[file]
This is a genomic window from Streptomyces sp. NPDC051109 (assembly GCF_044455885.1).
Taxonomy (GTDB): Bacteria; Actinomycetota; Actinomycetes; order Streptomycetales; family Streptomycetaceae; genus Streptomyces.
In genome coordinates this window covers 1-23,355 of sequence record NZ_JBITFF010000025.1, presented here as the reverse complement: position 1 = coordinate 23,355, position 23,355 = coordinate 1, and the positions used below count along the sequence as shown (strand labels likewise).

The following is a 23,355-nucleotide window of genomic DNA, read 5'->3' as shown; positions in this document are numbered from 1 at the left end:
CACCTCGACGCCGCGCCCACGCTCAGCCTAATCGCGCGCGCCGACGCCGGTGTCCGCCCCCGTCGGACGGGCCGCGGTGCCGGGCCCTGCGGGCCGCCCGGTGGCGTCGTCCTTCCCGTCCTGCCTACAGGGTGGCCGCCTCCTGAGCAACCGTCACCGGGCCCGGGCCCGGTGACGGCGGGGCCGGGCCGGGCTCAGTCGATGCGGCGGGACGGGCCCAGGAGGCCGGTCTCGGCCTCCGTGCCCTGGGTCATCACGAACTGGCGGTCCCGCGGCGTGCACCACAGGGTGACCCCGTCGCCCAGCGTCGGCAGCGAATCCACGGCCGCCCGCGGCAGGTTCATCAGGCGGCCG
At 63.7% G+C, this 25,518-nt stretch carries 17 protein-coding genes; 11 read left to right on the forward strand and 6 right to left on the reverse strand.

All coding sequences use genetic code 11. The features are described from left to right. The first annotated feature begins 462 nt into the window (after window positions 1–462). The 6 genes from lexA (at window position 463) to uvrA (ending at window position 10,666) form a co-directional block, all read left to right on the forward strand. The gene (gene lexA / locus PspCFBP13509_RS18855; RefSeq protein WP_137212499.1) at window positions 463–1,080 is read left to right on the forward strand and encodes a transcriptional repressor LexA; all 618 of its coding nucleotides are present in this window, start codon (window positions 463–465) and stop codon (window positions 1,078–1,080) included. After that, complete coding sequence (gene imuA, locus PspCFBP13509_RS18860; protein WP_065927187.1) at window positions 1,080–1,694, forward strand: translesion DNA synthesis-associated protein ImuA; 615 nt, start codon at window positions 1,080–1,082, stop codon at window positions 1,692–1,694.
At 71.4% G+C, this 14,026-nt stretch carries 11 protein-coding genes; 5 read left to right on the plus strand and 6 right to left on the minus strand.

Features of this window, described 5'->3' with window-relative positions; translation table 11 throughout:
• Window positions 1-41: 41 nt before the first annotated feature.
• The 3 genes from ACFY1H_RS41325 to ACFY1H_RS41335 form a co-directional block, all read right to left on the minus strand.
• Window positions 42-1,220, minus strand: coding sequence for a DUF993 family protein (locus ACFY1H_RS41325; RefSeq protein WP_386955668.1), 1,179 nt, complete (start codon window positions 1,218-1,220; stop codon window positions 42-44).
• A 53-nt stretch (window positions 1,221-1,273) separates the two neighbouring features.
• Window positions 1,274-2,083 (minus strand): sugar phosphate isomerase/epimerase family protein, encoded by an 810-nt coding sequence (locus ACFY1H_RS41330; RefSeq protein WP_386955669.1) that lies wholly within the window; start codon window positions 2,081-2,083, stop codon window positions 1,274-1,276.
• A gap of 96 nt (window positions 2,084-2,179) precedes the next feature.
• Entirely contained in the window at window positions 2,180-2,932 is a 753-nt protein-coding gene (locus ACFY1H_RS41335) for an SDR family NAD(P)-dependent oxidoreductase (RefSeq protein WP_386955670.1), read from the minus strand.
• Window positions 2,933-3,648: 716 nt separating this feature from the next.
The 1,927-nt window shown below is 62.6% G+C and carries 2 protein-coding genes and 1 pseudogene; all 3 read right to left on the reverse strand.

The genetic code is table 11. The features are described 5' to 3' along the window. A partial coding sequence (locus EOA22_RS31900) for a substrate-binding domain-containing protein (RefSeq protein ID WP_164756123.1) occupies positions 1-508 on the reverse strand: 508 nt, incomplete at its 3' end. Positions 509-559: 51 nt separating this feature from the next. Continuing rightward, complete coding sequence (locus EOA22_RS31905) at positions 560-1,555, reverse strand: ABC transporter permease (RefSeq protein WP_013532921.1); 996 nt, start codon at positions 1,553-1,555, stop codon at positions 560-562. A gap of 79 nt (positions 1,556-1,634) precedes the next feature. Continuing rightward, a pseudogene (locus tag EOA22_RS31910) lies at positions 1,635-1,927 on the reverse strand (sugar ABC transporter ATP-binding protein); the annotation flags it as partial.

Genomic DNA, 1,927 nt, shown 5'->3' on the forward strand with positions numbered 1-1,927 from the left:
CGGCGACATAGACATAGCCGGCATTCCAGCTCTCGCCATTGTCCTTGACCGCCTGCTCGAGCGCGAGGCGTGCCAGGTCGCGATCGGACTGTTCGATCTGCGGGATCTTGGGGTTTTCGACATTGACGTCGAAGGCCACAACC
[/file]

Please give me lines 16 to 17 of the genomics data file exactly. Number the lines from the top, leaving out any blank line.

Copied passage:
• Entirely contained in the window at window positions 2,180-2,932 is a 753-nt protein-coding gene (locus ACFY1H_RS41335) for an SDR family NAD(P)-dependent oxidoreductase (RefSeq protein WP_386955670.1), read from the minus strand.
• Window positions 2,933-3,648: 716 nt separating this feature from the next.